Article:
Our view is that democracy in New Zealand has become authoritarian. In reality it’s the Executive or Cabinet that is sovereign nowadays, the other parliamentary members of the ruling party are simply voting fodder. The power of Cabinet to ramrod legislation through is without precedent in the Western world. There is no longer any sign of the “slow and steady forms that are necessary for good lawmaking” [i]

We have stripped layer after layer of safeguards away leaving us with virtually none of the checks and balances that prevent parliament legislating against the interests and possibly the constitutional rights of some members of our society. [ii]

Our government’s Cabinet is able to fast track policy through without check. Even US Presidents have nowhere near as much power as that – they need approval of both Houses to legislate.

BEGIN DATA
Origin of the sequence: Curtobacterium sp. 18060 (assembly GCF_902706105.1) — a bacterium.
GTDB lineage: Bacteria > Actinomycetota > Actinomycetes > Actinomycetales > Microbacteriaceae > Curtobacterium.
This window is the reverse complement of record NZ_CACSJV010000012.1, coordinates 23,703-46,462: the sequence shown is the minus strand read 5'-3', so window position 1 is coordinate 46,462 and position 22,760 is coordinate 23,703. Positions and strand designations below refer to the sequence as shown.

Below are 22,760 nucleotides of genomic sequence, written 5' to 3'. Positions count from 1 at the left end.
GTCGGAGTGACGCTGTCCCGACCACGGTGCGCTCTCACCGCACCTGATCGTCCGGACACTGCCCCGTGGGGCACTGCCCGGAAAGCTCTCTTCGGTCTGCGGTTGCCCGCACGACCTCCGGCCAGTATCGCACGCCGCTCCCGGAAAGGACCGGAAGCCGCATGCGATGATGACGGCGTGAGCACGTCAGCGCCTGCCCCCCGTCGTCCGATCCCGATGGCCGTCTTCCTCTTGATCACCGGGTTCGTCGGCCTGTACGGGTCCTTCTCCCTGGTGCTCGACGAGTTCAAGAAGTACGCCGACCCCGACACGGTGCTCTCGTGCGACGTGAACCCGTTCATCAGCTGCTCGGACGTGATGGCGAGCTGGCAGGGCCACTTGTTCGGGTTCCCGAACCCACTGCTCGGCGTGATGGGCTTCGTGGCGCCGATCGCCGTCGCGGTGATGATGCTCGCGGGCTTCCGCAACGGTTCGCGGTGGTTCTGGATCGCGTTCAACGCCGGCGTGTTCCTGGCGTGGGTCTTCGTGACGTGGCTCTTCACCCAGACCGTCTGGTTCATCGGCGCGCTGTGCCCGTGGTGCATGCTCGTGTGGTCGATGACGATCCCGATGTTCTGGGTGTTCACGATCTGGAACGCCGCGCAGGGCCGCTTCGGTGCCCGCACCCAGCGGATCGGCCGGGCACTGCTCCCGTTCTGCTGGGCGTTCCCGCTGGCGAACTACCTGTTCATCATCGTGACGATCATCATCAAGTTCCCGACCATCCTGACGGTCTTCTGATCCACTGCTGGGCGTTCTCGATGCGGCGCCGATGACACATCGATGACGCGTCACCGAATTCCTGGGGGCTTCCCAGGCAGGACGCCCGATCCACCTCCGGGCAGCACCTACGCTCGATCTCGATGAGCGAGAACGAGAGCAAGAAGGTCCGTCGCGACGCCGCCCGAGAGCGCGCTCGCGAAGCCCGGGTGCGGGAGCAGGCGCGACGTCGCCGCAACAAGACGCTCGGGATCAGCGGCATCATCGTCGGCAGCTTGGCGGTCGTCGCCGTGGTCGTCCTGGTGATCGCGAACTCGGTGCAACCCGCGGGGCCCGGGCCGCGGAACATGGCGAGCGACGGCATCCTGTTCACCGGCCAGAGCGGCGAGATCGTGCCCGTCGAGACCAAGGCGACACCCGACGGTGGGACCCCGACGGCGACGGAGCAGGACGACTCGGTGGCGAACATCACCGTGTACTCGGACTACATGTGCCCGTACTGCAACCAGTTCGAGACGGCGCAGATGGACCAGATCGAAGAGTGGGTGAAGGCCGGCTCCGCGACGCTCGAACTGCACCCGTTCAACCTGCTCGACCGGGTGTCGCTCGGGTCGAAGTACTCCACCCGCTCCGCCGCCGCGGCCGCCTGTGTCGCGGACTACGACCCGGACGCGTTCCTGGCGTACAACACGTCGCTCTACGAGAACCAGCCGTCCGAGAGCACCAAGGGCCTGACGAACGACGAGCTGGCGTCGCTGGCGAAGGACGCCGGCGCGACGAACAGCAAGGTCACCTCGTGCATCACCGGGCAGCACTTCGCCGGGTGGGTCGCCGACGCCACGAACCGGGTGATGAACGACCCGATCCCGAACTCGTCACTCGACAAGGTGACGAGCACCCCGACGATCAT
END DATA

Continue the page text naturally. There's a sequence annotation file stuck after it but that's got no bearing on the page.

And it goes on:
While voters feel increasingly disenfranchised, so are ordinary MPs. Parliament has become little more than a place for ritualistic statements of position of Government and Opposition – nothing more. Then once that say is had, closure is called and the legislation is passed. There is no real debate any longer – no debate that actually amends the proposal.

An Upper House would in effect, restore the sovereignty of Parliament and take sovereignty back from the Executive. The question of membership of the Upper House is beyond this paper but suffice to say it must be via a very different process than election to Parliament. Perhaps a mix of appointed and elected members would work best with a term of office that is differentiated from the 3 year political cycle. The role of this body is to independently consider legislation.